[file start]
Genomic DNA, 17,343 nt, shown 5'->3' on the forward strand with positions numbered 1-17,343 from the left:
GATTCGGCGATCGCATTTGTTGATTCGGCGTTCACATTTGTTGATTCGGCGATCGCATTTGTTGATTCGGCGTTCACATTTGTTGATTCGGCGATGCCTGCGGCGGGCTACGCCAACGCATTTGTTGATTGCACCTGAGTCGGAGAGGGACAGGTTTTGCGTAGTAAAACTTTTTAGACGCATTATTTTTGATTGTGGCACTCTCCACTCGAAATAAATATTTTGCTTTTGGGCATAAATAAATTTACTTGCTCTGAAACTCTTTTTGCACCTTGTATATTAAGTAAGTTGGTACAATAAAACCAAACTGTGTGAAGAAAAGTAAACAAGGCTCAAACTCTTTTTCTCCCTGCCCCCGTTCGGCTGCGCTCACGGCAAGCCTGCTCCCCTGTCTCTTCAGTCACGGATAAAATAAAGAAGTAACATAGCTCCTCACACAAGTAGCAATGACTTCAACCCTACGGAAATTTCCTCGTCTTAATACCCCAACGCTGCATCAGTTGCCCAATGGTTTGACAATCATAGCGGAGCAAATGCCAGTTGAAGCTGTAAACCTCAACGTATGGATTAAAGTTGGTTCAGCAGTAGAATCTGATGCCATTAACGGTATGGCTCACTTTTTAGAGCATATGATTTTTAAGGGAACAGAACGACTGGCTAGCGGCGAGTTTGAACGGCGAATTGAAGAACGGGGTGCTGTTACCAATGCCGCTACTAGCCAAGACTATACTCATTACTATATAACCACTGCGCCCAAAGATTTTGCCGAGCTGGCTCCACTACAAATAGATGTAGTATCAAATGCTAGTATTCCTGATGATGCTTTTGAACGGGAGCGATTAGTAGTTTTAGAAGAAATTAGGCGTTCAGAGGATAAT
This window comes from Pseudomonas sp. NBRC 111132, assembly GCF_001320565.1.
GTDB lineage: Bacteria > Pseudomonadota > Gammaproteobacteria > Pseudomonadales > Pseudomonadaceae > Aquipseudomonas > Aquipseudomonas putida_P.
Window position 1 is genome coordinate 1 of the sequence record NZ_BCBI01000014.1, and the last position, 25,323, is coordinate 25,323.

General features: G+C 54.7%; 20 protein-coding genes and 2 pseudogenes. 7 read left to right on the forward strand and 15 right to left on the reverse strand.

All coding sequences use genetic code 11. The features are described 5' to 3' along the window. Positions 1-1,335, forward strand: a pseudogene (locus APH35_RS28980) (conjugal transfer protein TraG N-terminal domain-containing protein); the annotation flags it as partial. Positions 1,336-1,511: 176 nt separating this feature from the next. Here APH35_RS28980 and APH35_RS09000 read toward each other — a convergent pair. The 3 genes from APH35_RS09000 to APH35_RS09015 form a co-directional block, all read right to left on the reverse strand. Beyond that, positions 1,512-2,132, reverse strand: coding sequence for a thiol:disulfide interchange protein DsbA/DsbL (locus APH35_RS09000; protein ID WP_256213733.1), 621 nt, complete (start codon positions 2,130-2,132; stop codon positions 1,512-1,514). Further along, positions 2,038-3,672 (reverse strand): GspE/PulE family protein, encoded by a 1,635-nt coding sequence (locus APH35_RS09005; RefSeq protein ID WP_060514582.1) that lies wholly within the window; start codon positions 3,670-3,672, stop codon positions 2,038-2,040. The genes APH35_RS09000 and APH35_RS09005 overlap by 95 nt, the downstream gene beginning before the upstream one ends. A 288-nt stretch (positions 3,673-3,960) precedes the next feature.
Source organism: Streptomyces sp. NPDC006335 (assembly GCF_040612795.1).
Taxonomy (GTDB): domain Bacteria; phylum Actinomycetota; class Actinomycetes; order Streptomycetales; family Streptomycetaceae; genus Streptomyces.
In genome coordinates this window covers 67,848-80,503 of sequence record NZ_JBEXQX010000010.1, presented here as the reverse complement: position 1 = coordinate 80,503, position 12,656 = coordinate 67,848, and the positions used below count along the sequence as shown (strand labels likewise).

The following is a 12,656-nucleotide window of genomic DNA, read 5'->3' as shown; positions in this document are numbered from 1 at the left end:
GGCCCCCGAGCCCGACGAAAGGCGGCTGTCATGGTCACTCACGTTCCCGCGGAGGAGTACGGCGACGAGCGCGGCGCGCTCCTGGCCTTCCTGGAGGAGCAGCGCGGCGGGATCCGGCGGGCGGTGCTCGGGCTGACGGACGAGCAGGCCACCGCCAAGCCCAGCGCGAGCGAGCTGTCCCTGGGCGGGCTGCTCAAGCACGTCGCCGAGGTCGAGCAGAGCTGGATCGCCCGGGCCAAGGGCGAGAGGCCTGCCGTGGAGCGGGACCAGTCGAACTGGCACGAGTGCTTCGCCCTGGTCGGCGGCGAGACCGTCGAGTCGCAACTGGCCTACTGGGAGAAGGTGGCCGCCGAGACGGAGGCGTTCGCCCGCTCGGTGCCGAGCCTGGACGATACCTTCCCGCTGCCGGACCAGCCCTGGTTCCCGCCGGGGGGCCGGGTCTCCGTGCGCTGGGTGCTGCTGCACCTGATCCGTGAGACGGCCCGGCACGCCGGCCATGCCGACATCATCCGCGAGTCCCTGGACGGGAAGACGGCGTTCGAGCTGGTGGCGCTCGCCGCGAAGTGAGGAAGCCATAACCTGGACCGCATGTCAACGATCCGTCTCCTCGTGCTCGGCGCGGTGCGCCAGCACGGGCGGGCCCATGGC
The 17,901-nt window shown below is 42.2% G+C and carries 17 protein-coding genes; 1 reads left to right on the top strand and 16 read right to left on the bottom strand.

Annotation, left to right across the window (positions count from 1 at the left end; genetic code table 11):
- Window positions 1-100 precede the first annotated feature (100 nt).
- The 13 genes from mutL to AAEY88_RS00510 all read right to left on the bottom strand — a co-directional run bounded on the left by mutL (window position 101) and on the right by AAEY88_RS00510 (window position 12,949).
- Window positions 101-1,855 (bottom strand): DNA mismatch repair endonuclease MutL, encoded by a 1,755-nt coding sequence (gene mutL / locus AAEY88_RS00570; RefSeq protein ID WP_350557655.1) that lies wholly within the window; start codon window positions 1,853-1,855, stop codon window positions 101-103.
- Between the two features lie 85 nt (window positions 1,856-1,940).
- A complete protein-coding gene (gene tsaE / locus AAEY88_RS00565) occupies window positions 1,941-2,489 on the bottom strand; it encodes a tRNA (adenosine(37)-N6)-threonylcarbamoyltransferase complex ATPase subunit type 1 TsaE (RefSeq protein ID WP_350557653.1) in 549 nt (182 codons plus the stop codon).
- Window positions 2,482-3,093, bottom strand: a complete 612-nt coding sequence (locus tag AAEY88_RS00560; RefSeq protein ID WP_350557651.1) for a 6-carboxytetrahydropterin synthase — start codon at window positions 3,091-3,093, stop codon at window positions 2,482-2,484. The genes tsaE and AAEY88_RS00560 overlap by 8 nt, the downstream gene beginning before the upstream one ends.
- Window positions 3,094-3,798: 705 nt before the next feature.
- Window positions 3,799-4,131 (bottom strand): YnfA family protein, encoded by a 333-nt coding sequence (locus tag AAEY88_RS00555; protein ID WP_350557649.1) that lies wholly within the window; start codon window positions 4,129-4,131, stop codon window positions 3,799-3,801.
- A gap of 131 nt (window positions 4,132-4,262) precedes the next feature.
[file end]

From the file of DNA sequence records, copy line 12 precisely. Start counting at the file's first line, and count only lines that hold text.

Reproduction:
GGCCCCCGAGCCCGACGAAAGGCGGCTGTCATGGTCACTCACGTTCCCGCGGAGGAGTACGGCGACGAGCGCGGCGCGCTCCTGGCCTTCCTGGAGGAGCAGCGCGGCGGGATCCGGCGGGCGGTGCTCGGGCTGACGGACGAGCAGGCCACCGCCAAGCCCAGCGCGAGCGAGCTGTCCCTGGGCGGGCTGCTCAAGCACGTCGCCGAGGTCGAGCAGAGCTGGATCGCCCGGGCCAAGGGCGAGAGGCCTGCCGTGGAGCGGGACCAGTCGAACTGGCACGAGTGCTTCGCCCTGGTCGGCGGCGAGACCGTCGAGTCGCAACTGGCCTACTGGGAGAAGGTGGCCGCCGAGACGGAGGCGTTCGCCCGCTCGGTGCCGAGCCTGGACGATACCTTCCCGCTGCCGGACCAGCCCTGGTTCCCGCCGGGGGGCCGGGTCTCCGTGCGCTGGGTGCTGCTGCACCTGATCCGTGAGACGGCCCGGCACGCCGGCCATGCCGACATCATCCGCGAGTCCCTGGACGGGAAGACGGCGTTCGAGCTGGTGGCGCTCGCCGCGAAGTGAGGAAGCCATAACCTGGACCGCATGTCAACGATCCGTCTCCTCGTGCTCGGCGCGGTGCGCCAGCACGGGCGGGCCCATGGC